There’s Something to Be Said About Dividends

I am a Hypocrite. Are You?
New Downloads Available (Apr 26, 2018)

Monopoly-DividendsSome of you probably care immensely about dividends. Some of you probably don’t even know what dividends are (except for free money in Monopoly). And some of you are probably like me: you know the basics and the concepts, but could stand to learn a bunch more to really take advantage of them.

Well, a few years ago I did a simple analysis where I looked into some dividend funds, and whether their dividends held up through market lows. I was surprised by what I saw. Last week, I made a comment to that effect on Another reader replied and asked if I would be willing to share my analysis.

So today’s post is that analysis. More specifically, I actually went back and redid the analysis with more up-to-date data for more funds over more years. If you would like to download the entire spreadsheet for free, sign up for the mailing list and then head on over to the Downloads page. Or just keeping scrolling (and maybe reading, too?) for the highlights.

Coles Notes Version: Dividends are never guaranteed. Even solid dividend funds can see their distributions drop by up to 20% or 30% in a given year, although overall trends should be upwards.

A Short Primer on Dividends

Before we get going, here’s a short primer for those who are clueless about dividends (but are still reading because they want to learn!)

When you buy shares in a company (also known as “stocks”), or when you buy a “fund” such as a mutual fund or exchange traded fund (ETF) that in turn owns shares in several companies, you literally own a piece of that company. That gives you the privilege to participate in any growth and profits (or losses!) that that company experiences.

If the company makes money, it really has two choices: It can reinvest in itself, such as buying better equipment, expanding into new markets, or developing new products. Or, it can distribute its profit to the people who own its stock (“shareholders”). Or some combination of both.

This distribution is called a dividend.

So, when we are talking about receiving dividends, we are literally talking about receiving some of the profit that a company has made over a given period of time.


The Connection

And that ties in directly with the topic of the day: When a company that normally pays dividends is doing poorly and not making much money, what does it do? Some will continue to pay the dividends. Some will cut them a little bit, or even cut them a lot. These are complex decisions that are well beyond the today’s post, but they impact the money that you get from your investments.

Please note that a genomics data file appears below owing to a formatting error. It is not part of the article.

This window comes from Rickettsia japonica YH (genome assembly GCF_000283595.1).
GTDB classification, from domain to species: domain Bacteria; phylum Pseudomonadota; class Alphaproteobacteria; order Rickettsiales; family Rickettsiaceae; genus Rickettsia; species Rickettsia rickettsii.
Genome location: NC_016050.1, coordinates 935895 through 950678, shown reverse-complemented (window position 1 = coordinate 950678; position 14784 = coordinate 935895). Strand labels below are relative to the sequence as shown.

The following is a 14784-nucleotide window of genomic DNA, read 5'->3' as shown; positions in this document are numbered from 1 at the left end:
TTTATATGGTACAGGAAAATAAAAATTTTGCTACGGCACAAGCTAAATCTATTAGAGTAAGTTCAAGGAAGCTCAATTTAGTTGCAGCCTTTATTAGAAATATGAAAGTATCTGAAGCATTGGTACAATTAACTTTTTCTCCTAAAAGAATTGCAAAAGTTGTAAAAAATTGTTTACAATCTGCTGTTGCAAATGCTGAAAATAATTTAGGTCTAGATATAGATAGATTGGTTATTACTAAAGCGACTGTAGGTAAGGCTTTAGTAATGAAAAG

As someone approaches retirement (whether that’s earlier retirement or not), they usually adjust their investments towards paying income, which typically includes some form of dividend investing. This often takes the form of buying dividend funds. A great example of this is the “Yield Shield” that is discussed on

The problem with relying heavily on dividends for income, though, is: What happens when the companies stop making as much money? And can this be predicted in advance?

Without Further Ado…

Just before we get to my analysis, please keep in mind that I am not a financial planner and this most certainly does not constitute financial investment advice. I have collected this information and present it to you as simply another perspective to consider as you do your own research and consult your own professional advisor for your own portfolio. In other words, use this as a starting point only, and don’t rely on it. And of course, remember that past performance is no guarantee of future performance!

Ok, so I considered the following five dividend funds from Blackrock:

  • CDZ – iShares S&P/TSX Canadian Dividend Aristocrats Index ETF (Canadian)
  • XDV – iShares Canadian Select Dividend Index ETF (Canadian)
  • CYH – iShares Global Monthly Dividend Index ETF (CAD-Hedged) (Global)
  • DVY – iShares Select Dividend ETF (US)
  • HDV – iShares Core High Dividend ETF (US)

I selected these because they give a nice broad perspective on different markets. If you don’t like my choices, that’s fine. It’s not rocket science. Just follow my steps and repeat the analysis with your own choice of funds. You can even use my spreadsheet if you like. Note that I personally own shares of CDZ and XDV at the time of writing.